Happy Dandelion Friday! 🍃

A lot of folks call them pesky weeds and eyesores on our lawns. To kids, the dandelion is a flower to gather and bring home to mom or fun to watch float through the air when gone to seed. But, dandelions are oh so much more than just a weed.

Dandelion is a plant with yellow flowers. Taraxacum officinale is the most common variety of this plant, and it grows in many parts of the world. Dandelion leaves are edible, and are savored in soups and salads. It is rich in vitamins A, B, C, and D. Dandelions are used in making wine and for tea, too. People use the leaves, stem, flower, and root of the dandelion for medicinal purposes. Here is a health related article to read. :slight_smile:

There are tons of Dandelion recipes out there. Here are a couple.

Dandelion Leaf Tea

(one of many on the page)


You can make a quick cup of dandelion tea from the leaves in your own garden.

Step 1: Harvest and Prepare Leaves

Harvest six leaves from the dandelion plant. Choose only the leaves that are young and tender. You’ll end up with bitter leaves and bitter tea if you use more mature dandelion leaves. Rinse the leaves well under running water and pat dry with a towel. Cut the leaves into small pieces or grind gently with a muddler to release flavor and healthy compounds. Add the leaves to your tea cup.

Step 2: Heat Water

Bring water to a rolling boil and pour into your cup. Steep the dandelion tea for 5 to 10 minutes. Taste every 30 seconds after the first 5 minutes to ensure flavor your enjoy.

Step 3: Sweeten (Optional)

You can drink your dandelion leaf tea as-is or sweeten it using coconut oil, honey, or brown sugar. Keep the sweeteners to a minimum to preserve the healthy nature of this tea and avoid turning it into a calorie-dense beverage. You can also flavor your dandelion tea naturally by adding a slice of lemon or orange.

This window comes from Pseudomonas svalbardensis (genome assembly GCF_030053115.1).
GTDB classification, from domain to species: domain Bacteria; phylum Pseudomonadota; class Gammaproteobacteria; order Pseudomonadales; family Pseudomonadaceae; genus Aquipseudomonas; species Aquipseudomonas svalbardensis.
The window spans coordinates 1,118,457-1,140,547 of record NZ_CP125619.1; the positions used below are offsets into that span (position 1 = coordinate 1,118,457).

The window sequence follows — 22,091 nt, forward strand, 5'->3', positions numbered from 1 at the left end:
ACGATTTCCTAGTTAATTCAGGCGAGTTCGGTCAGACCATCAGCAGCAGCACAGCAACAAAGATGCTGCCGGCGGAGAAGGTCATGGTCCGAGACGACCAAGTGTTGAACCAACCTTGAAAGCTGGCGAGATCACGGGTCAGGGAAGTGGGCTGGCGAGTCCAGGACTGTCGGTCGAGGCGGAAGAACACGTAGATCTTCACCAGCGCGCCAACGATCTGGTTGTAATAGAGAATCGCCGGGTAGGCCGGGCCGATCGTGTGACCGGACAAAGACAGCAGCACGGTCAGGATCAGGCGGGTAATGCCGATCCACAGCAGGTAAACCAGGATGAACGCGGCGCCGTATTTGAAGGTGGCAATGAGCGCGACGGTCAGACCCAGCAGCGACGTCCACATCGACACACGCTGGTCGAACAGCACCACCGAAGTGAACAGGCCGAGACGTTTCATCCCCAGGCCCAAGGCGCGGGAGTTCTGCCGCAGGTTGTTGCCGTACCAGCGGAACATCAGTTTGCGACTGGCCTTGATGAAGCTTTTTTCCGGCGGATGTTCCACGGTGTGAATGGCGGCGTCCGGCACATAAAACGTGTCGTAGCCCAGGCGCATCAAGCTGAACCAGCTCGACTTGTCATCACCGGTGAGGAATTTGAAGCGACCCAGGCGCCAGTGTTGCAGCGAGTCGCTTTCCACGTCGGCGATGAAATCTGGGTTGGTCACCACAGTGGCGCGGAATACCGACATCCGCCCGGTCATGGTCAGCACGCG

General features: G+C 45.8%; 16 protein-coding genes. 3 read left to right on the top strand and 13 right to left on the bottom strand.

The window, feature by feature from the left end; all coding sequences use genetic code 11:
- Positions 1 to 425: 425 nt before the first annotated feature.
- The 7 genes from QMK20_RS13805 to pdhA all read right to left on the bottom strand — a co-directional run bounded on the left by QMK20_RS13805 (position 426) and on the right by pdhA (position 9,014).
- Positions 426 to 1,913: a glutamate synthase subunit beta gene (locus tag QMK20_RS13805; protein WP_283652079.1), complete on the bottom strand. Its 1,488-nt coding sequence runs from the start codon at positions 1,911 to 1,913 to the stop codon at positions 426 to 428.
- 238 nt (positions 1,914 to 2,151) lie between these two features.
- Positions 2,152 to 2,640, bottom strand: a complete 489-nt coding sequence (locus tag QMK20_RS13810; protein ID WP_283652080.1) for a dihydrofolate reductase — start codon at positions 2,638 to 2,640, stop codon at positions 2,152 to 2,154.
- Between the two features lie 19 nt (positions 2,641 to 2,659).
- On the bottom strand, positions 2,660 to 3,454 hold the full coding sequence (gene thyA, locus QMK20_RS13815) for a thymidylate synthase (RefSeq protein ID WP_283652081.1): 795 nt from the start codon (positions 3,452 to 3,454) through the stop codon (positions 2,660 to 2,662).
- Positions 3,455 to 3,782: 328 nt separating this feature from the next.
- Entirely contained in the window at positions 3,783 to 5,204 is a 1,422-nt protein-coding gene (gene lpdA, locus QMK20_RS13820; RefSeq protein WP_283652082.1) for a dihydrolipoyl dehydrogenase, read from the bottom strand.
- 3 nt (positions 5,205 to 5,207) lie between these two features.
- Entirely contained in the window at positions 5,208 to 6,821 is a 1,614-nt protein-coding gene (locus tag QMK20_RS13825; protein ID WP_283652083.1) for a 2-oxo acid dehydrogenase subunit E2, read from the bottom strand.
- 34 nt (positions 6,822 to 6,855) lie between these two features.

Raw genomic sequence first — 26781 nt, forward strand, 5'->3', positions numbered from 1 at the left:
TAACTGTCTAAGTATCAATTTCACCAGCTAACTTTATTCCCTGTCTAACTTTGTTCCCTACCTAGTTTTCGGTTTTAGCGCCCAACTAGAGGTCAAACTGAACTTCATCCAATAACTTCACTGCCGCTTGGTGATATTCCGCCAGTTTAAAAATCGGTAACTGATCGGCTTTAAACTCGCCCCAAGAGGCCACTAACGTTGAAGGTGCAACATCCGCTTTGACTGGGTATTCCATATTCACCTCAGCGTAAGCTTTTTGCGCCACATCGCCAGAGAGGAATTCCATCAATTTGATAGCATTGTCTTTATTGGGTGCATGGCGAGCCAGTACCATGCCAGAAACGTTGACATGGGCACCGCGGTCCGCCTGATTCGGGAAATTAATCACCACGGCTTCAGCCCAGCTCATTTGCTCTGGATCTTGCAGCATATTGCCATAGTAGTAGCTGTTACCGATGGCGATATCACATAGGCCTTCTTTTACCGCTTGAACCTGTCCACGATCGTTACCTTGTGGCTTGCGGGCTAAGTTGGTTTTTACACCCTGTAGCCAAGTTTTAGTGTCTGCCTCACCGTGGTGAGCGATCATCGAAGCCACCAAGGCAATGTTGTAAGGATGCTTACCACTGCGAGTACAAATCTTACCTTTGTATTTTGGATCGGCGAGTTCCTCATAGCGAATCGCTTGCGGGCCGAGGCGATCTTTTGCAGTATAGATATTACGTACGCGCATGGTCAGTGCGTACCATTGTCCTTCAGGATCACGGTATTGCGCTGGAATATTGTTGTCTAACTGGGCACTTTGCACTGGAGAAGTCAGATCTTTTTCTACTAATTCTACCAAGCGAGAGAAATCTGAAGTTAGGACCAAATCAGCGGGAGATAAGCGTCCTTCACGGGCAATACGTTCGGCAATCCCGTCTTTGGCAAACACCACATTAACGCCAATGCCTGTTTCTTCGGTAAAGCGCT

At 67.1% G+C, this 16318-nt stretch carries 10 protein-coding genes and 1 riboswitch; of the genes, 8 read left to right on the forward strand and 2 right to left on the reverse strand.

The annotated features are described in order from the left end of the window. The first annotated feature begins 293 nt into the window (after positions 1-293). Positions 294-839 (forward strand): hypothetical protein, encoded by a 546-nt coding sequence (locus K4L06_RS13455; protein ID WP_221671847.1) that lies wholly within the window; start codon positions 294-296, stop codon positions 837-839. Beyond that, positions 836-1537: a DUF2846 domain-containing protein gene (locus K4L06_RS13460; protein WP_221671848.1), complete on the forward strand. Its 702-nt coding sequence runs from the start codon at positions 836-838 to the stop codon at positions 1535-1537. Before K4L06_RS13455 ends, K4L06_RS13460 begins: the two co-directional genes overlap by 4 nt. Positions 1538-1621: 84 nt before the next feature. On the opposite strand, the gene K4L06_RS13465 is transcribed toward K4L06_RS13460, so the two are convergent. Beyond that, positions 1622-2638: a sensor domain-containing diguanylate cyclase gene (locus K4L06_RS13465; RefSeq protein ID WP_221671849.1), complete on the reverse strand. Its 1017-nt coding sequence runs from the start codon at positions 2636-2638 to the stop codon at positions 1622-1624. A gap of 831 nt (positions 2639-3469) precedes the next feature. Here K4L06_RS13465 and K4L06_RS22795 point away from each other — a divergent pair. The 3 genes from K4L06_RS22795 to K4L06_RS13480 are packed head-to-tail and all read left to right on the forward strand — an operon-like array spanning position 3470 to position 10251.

Dandelion Jelly



  • 2 cups dandelion petals
  • 4 cups water
  • 4 cups sugar
  • 2 Tbs. lemon juice
  • 1 box powdered pectin


  1. Cut the green part of the flower off and place the petals into a quart canning jar.
  2. Pour 4 cups of boiling water over the flower petals. Allow them to cool and then place into the fridge for 24 hours.
  3. Strain the flowers well and squeeze out as much dandelion tea as possible.
  4. Place into a large pot 3 1/2 to 4 cups of dandelion tea, lemon juice and pectin. Bring it to a boil.
  5. Add sugar and return to a boil while string. Boil the jelly for 1 to 2 minutes.
  6. Remove from the heat and pour into canning jars. Process for 10 minutes in a boiling water bath canner or according to your altitude.

On a personal note … IT’S F$%#@#@!!! SNOWING! lol :smiley: :smiley:

I know it won’t last long … but it’s always a bummer when we see MORE snow in April :wink:


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If dandelions weren’t such prolific spreaders, I’m sure we would all be planting them in our gardens. They’re easy to grow, they bloom all summer, the flowers are really quite pretty and even the seeds are cool.

On Boy Scout camps, when I was a kid, we’d boil up the leaves and eat them. They always reminded me of spinach, which was hardly a favorite, but it was still fun to make a meal out things just found in the woods.

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cooked … no thanks … I’m much the same with it seeming like cooked spinach.

Raw in a salad they are great. Much like spinach :smiley:

I’ve also had Dandelion Jelly. My Dad would make it now and again. It’s also quite good :slight_smile:

A belated happy Friday – or a happy Saturday at this point.

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